The 2d Ranger Infantry Company (Airborne) was the first and only all-black Ranger unit in the history of the United States Army. Its ten-month lifespan included selection, training, and seven months of combat deployment in Korea, after which the unit was deactivated. Edward Posey’s magnificent new study, now available in paperback, is the first complete history of this elite, all-volunteer unit, whose members were drawn from the 3rd Battalion of the 505th Airborne Infantry Regiment and the 80th Airborne Anti-Aircraft Battalion.
After experiencing the normal travails of boot camp at Fort Benning, which segregation and racism only made worse, the all-black Rangers set out to join the Korean War in late 1950. On January 7, 1951, the Rangers found themselves defending a critical railroad running through Tanyang Pass, which Communist guerillas tried to infiltrate. The nighttime action triggered the Rangers’ inaugural combat, which ended with the recommendation for a Bronze Star for gallantry for a Ranger sergeant. Additional combats with the North Korean and Communist Chinese forces erupted near Majori-ri and Chechon.
But the event that propelled the 2d Rangers into the record books was their airborne assault near Munsan-Ni on March 23, 1951—the first in Ranger history. Once on the ground, Posey and his comrades attacked and captured Hill 151. The fighting—often conducted at very close quarters, and some of it with the bayonet and rifle butt—demonstrated the courage of these tough African American soldiers. Heavy fighting marked their months at the front, including a magnificent attack and defense of Hill 581 that May. Throughout their deployment in Korea, the 2d Rangers served with honor and achieved an outstanding combat record.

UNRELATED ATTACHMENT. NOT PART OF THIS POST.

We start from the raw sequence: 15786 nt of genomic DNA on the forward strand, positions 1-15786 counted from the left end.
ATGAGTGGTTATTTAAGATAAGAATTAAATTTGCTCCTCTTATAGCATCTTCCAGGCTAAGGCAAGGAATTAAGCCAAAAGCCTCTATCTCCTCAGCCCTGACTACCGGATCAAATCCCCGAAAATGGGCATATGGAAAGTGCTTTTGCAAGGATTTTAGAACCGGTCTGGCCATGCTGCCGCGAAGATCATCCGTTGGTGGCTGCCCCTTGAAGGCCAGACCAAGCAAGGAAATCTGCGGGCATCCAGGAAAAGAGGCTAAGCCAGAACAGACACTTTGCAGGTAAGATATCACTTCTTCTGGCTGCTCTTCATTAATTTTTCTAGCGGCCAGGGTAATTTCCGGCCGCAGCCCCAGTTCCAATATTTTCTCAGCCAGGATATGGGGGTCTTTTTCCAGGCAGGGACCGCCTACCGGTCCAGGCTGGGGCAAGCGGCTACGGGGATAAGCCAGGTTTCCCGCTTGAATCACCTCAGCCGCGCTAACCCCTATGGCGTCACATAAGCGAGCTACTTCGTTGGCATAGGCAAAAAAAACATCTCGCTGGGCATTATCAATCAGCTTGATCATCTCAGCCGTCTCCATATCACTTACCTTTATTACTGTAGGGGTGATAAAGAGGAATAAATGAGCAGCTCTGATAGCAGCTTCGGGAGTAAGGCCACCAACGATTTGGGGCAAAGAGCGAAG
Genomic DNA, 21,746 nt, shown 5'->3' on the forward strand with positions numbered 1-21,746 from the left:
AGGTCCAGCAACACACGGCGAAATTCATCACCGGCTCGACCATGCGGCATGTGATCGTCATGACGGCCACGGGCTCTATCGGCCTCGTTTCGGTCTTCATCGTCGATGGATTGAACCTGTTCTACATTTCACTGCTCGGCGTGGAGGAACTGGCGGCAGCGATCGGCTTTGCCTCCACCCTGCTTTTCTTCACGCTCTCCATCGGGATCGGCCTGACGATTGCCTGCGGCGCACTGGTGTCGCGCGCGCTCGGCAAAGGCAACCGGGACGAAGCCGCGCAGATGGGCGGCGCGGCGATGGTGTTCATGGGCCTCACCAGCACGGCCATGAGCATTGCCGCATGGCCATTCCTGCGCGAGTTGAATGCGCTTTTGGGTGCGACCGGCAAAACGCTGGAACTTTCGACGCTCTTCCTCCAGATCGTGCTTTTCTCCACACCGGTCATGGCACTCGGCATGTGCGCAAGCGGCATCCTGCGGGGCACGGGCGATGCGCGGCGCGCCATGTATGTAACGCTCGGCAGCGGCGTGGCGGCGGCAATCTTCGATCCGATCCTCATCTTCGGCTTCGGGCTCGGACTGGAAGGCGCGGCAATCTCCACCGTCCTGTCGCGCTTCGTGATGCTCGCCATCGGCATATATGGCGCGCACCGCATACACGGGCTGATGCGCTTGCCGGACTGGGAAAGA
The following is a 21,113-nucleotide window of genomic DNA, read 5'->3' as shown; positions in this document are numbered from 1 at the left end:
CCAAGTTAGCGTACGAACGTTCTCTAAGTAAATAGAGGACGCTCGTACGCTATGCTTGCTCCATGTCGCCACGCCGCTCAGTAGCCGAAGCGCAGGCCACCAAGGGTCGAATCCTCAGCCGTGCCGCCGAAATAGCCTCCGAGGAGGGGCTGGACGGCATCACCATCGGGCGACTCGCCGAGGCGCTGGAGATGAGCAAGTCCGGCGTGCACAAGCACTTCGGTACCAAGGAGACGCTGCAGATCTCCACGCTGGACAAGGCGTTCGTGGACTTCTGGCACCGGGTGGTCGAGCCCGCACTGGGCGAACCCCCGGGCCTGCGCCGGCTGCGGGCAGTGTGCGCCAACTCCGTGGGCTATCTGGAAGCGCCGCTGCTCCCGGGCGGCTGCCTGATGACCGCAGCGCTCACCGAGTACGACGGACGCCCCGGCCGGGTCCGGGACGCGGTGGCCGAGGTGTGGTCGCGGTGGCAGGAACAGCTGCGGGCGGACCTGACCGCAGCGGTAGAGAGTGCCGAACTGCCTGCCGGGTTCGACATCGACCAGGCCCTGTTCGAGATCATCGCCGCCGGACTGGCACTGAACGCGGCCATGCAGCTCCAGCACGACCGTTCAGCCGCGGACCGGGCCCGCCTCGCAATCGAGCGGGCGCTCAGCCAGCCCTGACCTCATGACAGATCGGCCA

Posey’s long overdue The US Army’s First, Last, and Only All-Black Rangers: The 2d Ranger Infantry Company (Airborne) in the Korean War, 1950-1951 (written with the help of other Rangers) is based upon the firsthand experiences of many members of the unit, official records, interviews with survivors, and other archival material. Stitched together, this information offers a rich and worthy addition to the growing literature on the Korean War by explaining the obstacles these patriotic African Americans faced, their sacrifices, and their courageous actions on the far side of the world.
Nearly sixty years have passed since the Korean War slipped into the realm of history. Now, the world will finally learn the true story of the United States Army’s first, last, and only all-black Ranger unit.
About the Author: Master Sergeant (Ret) Edward L. Posey joined the US Army in 1947. After serving with Company L, 3rd Battalion, 505th Airborne Infantry Regiment, he volunteered for airborne training with the Rangers in 1950 and served with distinction in the Korean War (where he was wounded). Sergeant Posey retired from the service in 1969. In 2002, he was inducted into the Ranger Hall of Fame for his dedication to duty and distinguished military career.